March 27, 2015 – A state appeals court has ruled that a “business auto policy” covers a paving company’s liability for a motorcycle accident involving a stationary trailer, but the company is not covered for the accident under a “commercial general liability policy.”
An employee of Rick’s Blacktop & Paving Co. used a company dump truck to tow a trailer near a worksite, then parked the trailer in an allegedly hazardous and illegal lane off the road. Motorcyclist Cole Cooper collided with the trailer after cresting a hill.
Cooper sued Rick’s Blacktop, which had two business insurance policies with Grinnell Mutual Reinsurance Company. One was a “business auto policy” that covered liability for company “autos.” The other was a “commercial general liability policy.”
In Cooper’s lawsuit against Blacktop, its employee, and Grinnell, the court bifurcated the insurance coverage issue and granted summary judgment to Grinnell, concluding Rick’s Blacktop was not covered for its liability under either of its Grinnell insurance policies.
In Cooper v. Rick’s Blacktop & Paving Co., 2014AP966 (March 19, 2015), a three-judge panel for the District IV Court of Appeals ruled that Rick’s Blacktop was covered under the business auto policy, but an exclusion barred coverage under the other policy.
Business Auto Policy
The circuit court had ruled that there was no initial grant of coverage under the business auto policy because the trailer that Cooper struck was not listed as a “covered auto.”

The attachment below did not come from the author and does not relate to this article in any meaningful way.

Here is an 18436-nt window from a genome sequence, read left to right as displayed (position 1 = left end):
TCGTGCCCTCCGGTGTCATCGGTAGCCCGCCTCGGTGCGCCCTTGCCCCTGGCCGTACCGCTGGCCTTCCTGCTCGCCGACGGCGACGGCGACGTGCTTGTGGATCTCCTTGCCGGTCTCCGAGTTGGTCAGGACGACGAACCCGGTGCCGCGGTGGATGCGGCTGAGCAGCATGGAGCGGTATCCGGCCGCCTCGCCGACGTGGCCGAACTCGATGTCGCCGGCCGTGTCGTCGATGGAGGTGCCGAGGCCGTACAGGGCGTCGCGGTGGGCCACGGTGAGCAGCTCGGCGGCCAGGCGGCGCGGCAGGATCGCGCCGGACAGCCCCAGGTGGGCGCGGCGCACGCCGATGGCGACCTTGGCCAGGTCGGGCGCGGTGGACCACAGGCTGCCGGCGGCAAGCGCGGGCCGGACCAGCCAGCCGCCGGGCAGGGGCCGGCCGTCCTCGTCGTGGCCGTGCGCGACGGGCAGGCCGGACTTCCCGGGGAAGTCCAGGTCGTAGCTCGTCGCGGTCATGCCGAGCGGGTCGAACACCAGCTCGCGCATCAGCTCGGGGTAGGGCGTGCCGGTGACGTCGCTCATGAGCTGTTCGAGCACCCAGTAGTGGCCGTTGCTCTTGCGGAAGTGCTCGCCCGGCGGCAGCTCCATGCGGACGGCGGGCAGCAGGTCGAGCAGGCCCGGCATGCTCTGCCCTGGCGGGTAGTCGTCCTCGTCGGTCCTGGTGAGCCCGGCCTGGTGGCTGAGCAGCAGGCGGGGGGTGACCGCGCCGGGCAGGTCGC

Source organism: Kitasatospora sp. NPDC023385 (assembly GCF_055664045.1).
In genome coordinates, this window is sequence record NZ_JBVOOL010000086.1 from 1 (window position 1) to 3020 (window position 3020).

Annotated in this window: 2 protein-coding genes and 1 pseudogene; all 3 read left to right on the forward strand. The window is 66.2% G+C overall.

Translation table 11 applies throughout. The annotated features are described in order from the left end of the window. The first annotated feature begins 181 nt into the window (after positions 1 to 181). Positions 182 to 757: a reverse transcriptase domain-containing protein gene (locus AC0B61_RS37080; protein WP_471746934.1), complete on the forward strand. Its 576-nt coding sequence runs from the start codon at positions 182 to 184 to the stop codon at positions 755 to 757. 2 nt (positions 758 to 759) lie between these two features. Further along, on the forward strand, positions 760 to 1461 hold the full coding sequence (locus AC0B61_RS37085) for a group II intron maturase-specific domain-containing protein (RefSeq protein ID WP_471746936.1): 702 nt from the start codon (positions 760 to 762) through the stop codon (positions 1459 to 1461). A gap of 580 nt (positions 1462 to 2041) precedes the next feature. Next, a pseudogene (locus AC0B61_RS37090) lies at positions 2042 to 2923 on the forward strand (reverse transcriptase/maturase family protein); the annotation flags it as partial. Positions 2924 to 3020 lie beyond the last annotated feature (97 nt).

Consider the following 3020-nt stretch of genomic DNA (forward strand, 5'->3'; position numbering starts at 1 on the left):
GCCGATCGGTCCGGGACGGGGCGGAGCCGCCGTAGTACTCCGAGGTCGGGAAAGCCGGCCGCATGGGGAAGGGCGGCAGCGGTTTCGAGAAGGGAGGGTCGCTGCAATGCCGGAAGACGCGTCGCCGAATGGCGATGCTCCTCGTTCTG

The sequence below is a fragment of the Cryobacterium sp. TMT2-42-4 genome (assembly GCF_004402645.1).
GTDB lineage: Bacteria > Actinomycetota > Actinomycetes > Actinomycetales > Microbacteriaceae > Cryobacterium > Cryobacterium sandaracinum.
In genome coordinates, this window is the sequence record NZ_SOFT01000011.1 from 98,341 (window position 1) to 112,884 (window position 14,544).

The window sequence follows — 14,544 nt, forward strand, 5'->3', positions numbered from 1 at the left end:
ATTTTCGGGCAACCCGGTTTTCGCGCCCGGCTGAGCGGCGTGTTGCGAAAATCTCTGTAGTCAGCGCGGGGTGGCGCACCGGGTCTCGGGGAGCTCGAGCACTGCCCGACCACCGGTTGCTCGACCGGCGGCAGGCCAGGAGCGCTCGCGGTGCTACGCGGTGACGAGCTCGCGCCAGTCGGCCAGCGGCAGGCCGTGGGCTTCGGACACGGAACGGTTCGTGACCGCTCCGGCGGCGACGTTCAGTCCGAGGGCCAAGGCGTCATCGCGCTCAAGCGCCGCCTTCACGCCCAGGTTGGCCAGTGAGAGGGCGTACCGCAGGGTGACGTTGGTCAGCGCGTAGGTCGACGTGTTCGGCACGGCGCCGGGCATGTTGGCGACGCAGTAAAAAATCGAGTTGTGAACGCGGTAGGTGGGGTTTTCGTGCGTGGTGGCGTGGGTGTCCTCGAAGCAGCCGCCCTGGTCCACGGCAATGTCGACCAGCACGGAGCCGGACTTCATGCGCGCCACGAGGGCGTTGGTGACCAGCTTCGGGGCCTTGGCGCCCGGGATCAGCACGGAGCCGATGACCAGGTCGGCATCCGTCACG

But the panel said that summary judgment was not appropriate because the dump truck was covered, and the dump truck was used to tow and station the trailer.
“[W]e conclude that there is an initial grant of coverage based on the uncontested facts that Cherry used a dump truck that was listed on the schedule of covered autos to tow the trailer to, and leave it in, the allegedly hazardous location where Cooper’s motorcycle collided with it,” wrote Presiding Appeals Court Judge Brian Blanchard.
The panel noted that Grinnell’s policy did not include an exclusion for autos not listed on the “schedule of autos.” Grinnell had argued that allowing coverage for the trailer would always allow businesses to be covered for an auto it didn’t pay premiums to cover.
“Grinnell seems to ignore the fact that, unless the accident does involve use of a scheduled auto, there is no initial grant of coverage,” Judge Blanchard wrote.
“We can think of many circumstances in which accidents involving a trailer could occur that might be covered only if the trailer were listed on the schedule, regardless whether vehicles that might tow the trailer are listed on the schedule of covered autos.”
The panel also rejected Grinnell’s argument that losses caused by both covered (dump truck) and excluded (trailer) risks are precluded unless the covered risk is independent from the excluded risk, the so-called “independent, concurrent cause” rule.
The principle doesn’t apply, the panel noted, because the policy was susceptible to more than one meaning and a reasonable insured could believe the trailer was covered.
Blanchard also noted that the rule didn’t apply because “no one suggests that there were multiple instances of negligence by Rick’s that jointly resulted in injury.” The panel directed the circuit court to grant summary judgment to Cooper on this issue.
Commercial General Liability Policy
Although the panel found coverage under the business auto policy, it said that coverage was precluded under the commercial liability policy, based on an auto exclusion.
The policy specifically excluded liability for damage or injury caused by an “auto,” including “trailers.” Thus, the trailer was not covered, the panel concluded.
The panel also rejected Cooper’s argument that an exception applied for “mobile equipment” covering construction and paving equipment, based on the trailer’s ramp: “Any such ramp could not be considered road construction or resurfacing equipment.”